The heaters and puddlers at the Bolar Iron
Works are taking tbe places of tbe strikers in
tbe finishing departments.
The warehousemen who compose L. A. 7190,
K.ofL., will roeot on Friday night and adopt
a new scale of wages. They will probably ask
for an advance. ,
Owing to an unusual increase in orders for
electric light plants,several of the departments
at the Westinghouse Electric Companj's works
started to work double turn last night.
Contbactob John Shaw, who has the
marble work at tbe Monongahcla House, says
he is paying union wages, S2 75 per day, which
is the amount asked by the union for work In
marble. Tbe men are striking for pay above
the union figures.
Pittsburg, May 21, 1889.
To the Editor of The Dispatch:
Deae Sib Statements have appeared in
several papers tbat this company has re
turned to the use oi coal at their Allegheny
station in preference to natural gas. As we
are desirous of removing any false impres
sions that may have been created by the ar
ticles referred to, we would state tbat this
company has for a considerable period been
carrying on a series of tests to ascertain the
exact cost of producing electric light; we
recently erected two batteries of boilers in
our Allegheny station, and to assist ns in
ourtests and for comparison of cost with
other electric light companies not having
the use of natural gas, we decided to-use
coal for about 30 days;, at the end of this
period we shall have obtained all the in
formation we desire, and shall then connect
the gas to our new boilers.
Yonrs very truly,
The Allegheny County Light Com
pany. What Does It Mean?
WJiy; it-simply means that we will name
three big bargains for to-day's sale and sell
some of our finest suits at $8, $10 and $12.
Call to-day and see these bargains. One
thousand patterns and every onebright, new
and fresh, at the P. C. C. C, cor. Grant and
Diamond sts., opp. the new Court House.
Great Reduction In Spring Wrnpg.
The balance of beaded, silk and lace
wraps will be offered now at nearly half
price. Fine beaded wraps $2 75 up. Come
quick if you wish to secure a bargain, at
Kosenbaum & Co.'s.
Loir Prices on Pino Embroideries Wide
Widths ,
Flonncings and skirtings; also new patterns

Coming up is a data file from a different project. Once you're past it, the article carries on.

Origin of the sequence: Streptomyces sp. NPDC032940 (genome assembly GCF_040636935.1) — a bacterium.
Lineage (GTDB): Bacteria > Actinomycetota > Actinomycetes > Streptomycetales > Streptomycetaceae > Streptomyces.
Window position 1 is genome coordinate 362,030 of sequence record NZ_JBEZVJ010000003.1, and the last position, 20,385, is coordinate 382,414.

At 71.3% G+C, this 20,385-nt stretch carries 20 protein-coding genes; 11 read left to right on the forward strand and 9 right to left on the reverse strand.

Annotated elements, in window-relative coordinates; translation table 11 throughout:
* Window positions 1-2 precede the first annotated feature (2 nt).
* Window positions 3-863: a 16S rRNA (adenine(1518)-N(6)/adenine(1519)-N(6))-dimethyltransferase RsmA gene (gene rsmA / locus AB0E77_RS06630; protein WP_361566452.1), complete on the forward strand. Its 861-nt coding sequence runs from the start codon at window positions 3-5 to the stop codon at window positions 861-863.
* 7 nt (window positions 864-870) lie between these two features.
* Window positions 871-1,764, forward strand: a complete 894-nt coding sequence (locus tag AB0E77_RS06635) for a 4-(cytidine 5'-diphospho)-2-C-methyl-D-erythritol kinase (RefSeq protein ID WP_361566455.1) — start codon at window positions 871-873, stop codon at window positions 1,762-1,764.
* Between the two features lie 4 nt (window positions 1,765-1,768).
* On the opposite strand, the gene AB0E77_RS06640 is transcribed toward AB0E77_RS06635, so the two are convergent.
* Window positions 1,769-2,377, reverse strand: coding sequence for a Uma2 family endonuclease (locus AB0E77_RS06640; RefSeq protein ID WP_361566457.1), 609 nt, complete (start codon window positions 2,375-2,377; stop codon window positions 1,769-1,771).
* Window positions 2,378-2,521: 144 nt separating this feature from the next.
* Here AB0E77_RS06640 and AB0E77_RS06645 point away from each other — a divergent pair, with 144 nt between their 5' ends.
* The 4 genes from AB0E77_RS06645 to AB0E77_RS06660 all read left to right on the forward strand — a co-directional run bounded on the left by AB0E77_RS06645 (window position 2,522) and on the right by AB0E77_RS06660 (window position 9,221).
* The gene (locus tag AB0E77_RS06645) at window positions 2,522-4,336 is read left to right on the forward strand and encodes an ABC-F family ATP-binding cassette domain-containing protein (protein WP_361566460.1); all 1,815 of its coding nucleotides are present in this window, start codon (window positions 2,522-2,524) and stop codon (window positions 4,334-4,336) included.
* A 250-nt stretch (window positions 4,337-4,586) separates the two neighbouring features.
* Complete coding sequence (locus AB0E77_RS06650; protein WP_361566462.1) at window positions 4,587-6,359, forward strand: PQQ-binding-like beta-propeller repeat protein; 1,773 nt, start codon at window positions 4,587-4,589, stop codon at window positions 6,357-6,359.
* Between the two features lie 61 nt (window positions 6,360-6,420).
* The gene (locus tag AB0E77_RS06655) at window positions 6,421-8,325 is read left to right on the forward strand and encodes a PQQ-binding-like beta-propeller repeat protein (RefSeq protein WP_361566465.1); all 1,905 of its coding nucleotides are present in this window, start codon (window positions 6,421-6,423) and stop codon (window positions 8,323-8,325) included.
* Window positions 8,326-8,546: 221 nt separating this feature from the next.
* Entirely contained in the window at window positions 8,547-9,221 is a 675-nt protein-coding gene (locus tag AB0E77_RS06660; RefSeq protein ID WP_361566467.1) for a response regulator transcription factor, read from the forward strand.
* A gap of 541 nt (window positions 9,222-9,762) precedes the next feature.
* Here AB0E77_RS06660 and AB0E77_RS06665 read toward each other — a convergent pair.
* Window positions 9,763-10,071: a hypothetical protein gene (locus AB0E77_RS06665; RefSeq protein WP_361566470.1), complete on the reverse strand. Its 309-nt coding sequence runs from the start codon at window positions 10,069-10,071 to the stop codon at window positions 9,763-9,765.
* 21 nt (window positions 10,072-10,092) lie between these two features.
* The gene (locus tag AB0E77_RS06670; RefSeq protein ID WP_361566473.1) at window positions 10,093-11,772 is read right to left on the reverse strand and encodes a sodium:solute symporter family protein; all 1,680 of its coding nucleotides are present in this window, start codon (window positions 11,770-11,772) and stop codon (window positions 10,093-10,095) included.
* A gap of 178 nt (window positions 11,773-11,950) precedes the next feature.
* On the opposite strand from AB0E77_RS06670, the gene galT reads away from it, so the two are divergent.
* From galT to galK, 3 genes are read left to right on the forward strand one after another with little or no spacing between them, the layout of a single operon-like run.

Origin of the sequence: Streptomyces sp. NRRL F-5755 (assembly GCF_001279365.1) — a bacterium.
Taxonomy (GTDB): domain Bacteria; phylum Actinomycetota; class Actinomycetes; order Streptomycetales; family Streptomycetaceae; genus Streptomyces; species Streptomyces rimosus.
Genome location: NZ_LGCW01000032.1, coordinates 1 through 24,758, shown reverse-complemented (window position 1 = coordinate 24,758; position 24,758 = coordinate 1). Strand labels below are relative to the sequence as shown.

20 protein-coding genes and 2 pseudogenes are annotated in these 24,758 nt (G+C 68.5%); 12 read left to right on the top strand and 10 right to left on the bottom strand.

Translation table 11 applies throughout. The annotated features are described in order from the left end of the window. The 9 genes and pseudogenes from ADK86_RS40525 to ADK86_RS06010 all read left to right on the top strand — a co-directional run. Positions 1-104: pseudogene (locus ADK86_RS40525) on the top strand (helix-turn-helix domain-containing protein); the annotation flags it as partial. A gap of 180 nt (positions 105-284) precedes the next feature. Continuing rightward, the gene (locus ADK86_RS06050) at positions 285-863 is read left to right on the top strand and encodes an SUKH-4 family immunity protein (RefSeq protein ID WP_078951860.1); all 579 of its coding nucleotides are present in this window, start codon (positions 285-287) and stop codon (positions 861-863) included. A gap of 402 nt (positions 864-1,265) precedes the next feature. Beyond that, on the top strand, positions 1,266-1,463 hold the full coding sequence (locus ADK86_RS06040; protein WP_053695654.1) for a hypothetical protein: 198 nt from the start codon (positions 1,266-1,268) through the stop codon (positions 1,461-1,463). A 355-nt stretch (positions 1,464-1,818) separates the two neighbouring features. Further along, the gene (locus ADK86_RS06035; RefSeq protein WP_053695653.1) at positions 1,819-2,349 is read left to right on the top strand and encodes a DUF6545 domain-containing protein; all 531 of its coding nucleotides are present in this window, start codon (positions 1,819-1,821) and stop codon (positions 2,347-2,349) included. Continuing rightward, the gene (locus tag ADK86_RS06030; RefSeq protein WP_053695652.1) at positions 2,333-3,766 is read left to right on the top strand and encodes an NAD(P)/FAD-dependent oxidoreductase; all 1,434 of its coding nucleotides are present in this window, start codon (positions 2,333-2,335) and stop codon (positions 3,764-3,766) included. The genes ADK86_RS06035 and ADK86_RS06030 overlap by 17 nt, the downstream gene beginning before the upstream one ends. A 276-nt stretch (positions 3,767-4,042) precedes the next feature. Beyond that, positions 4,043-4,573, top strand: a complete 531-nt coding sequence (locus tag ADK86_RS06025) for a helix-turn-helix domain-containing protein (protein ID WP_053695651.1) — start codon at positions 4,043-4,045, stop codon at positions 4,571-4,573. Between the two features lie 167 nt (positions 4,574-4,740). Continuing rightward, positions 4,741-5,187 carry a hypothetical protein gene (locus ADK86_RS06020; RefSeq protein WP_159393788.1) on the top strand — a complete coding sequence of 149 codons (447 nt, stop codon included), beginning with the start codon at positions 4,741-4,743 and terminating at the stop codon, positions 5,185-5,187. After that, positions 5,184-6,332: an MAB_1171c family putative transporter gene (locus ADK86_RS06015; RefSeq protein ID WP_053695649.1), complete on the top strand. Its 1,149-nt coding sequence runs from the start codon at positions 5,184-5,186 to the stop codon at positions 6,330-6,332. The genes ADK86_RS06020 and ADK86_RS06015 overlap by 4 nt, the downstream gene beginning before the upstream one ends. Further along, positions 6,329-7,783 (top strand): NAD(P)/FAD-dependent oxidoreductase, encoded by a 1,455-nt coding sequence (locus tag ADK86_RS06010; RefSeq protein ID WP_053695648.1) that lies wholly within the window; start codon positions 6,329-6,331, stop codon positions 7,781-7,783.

in hemmed embroideries just received.
Jos. Hobne &?, Co.'s
Penn Avenue Stores.
Guns and revolvers, nistols etc.; bovs'
target rifles and 100 cartridges. $2 75jsplen
did'revolvers, double action, any caliber,
53; double barrel breech loaders, $8 to; $100.
Great bargains in all kinds of guns.
J. H. Johnston, 706 Smithfield street
ttssu I
A Good Time to Bay Llgbiwclght Jackets,
Prices aTe so low here. Summer weights &id
newest styles, colors and blacks.
Penn Avenue Stores,
Gents' Gold Watches,
All grades of the best American makes in
plain or fancy style cases; prices 535, $50, 560,
$75,' 585, 5100, etc, at E. P. Roberts & Sous',
corner Fifth ave. and Market st mtt
f Pare Rye Whiskies
For sale by Geo. H. Bennett & Bro., No.
135 First ave., second door below Wood st.
Several Hundred Dozens Striped Cotton
Hosiery Cheap.
Cleaned up from manufacturers' agents
yesterday. Come in and see them to-morrow.
Great values at 25 cents a pair.
Jos. HOBNE & Co.'s
Penn Avenue Stores.
Cake Worker at Rainej's Ovens Come Oat
oa n Htrlkc.
The men at Raihey's coke works, at Moy
et, came out on a strike yesterday. They
state that they will not return to work until
the company agrees to accept a level wagon and
pay tbo drivers a day's wages for tho work ttey
do, tbey not being responsible for the com
pany's failure to furnish them sufficient work.
They also state tbat the air is so bad in the mine
that one miner has to bold the lamp while an
other is filling bis wagon. One of tbe principal
causes of tbe strike is that tbe men are obliged
to load from six to eight bushels of coal for
wbich tbey get no pay. Tbe coke drawers are
also affected by having to draw these heavier
A mass meeting will beheld to-day at Movers,
wbich will be addressed by Peter Wise, Master
Workman of Sob-division No. 4; John Costcllo,
a member of the Knights of Labor Executive
Board, and Julius Side. The object of the
meeting is to organize the men into the Knighu
of Labor.
At a meeting of the Executivo Board of Sub
division No. . held yesterday afternoon. Master
Workman Wise was given full power to carry
on the strike, and instructed to organize the
men as quickly as possible.
Brlee and tbo Chairmanship.
Calvin S. Brice, Chairman of the Democratic
National Executive Committee, pajsed through
the city yesterday. He said tbat he was in no
way a candidate for the Chairmanship of tbe
Democratic National Committee, but he said
many of bis friends were anxious to have him
take the place, and just what will be done
when the committee meets will be-hard to tell.
Great filar Musical Festival To-Nlghr.
The music lovers are nearly all crazy to
hear the unprecedented musical treat at the
new Exposition Hall, to-night, and little's
the wonder, for we are promised the greatest
orchestra, the greatest leader, the greatest
singers, the greatest lady pianist and the
greatest pianos the famons Steinways.
.Everybody wants to hear the great Stein
way, which has cut out all the other appli
cants. At the warerooms of H. Kleber &
Bro., 506 Wood street, the duplicates can be
seen and admired; also the wonderful Con
over, the charming Opera and the popular'
Emerson. Eleber's is the greatest musical
headquarters in Pittsburg, and everything
musical and every artist naturallv gravitates
to tbeirspaclons warerooms,306 Wood street.
Their reputation for fair dealing and their
judgment are beyond compare.
Onr Parlor Faraliare
'Is to be envied by every other retailer of
furniture in the city, as it is the largest, best
assorted and most reasonable in price. It
is also the most artistic, and comprises